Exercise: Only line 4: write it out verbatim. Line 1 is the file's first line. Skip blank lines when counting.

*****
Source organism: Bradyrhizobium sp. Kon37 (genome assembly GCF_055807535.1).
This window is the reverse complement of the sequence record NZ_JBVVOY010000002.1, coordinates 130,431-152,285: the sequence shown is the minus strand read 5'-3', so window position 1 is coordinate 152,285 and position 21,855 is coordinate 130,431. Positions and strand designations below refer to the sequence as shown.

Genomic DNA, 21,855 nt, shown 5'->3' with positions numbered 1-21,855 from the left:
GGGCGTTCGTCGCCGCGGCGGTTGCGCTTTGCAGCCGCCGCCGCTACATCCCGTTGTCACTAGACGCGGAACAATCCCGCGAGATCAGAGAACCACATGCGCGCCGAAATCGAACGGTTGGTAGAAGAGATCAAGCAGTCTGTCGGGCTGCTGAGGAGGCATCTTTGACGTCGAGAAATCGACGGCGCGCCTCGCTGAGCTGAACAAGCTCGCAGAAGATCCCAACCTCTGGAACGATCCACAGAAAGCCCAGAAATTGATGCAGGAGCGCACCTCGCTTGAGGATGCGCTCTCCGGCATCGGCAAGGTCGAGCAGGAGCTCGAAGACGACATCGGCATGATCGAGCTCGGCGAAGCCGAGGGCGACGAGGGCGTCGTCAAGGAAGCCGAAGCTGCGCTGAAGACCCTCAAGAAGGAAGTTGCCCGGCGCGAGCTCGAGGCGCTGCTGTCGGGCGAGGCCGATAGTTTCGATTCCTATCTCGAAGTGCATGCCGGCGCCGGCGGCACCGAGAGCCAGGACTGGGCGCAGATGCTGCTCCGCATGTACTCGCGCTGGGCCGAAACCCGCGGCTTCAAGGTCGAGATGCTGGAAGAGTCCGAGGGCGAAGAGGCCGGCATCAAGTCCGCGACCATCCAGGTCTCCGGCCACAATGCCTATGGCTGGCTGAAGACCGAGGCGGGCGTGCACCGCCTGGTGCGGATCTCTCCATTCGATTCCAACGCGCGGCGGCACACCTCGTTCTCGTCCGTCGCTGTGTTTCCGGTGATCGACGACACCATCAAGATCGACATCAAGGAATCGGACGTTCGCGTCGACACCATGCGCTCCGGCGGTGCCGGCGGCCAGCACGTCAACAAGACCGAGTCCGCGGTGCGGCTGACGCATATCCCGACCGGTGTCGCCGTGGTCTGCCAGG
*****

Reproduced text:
GGGCGTTCGTCGCCGCGGCGGTTGCGCTTTGCAGCCGCCGCCGCTACATCCCGTTGTCACTAGACGCGGAACAATCCCGCGAGATCAGAGAACCACATGCGCGCCGAAATCGAACGGTTGGTAGAAGAGATCAAGCAGTCTGTCGGGCTGCTGAGGAGGCATCTTTGACGTCGAGAAATCGACGGCGCGCCTCGCTGAGCTGAACAAGCTCGCAGAAGATCCCAACCTCTGGAACGATCCACAGAAAGCCCAGAAATTGATGCAGGAGCGCACCTCGCTTGAGGATGCGCTCTCCGGCATCGGCAAGGTCGAGCAGGAGCTCGAAGACGACATCGGCATGATCGAGCTCGGCGAAGCCGAGGGCGACGAGGGCGTCGTCAAGGAAGCCGAAGCTGCGCTGAAGACCCTCAAGAAGGAAGTTGCCCGGCGCGAGCTCGAGGCGCTGCTGTCGGGCGAGGCCGATAGTTTCGATTCCTATCTCGAAGTGCATGCCGGCGCCGGCGGCACCGAGAGCCAGGACTGGGCGCAGATGCTGCTCCGCATGTACTCGCGCTGGGCCGAAACCCGCGGCTTCAAGGTCGAGATGCTGGAAGAGTCCGAGGGCGAAGAGGCCGGCATCAAGTCCGCGACCATCCAGGTCTCCGGCCACAATGCCTATGGCTGGCTGAAGACCGAGGCGGGCGTGCACCGCCTGGTGCGGATCTCTCCATTCGATTCCAACGCGCGGCGGCACACCTCGTTCTCGTCCGTCGCTGTGTTTCCGGTGATCGACGACACCATCAAGATCGACATCAAGGAATCGGACGTTCGCGTCGACACCATGCGCTCCGGCGGTGCCGGCGGCCAGCACGTCAACAAGACCGAGTCCGCGGTGCGGCTGACGCATATCCCGACCGGTGTCGCCGTGGTCTGCCAGG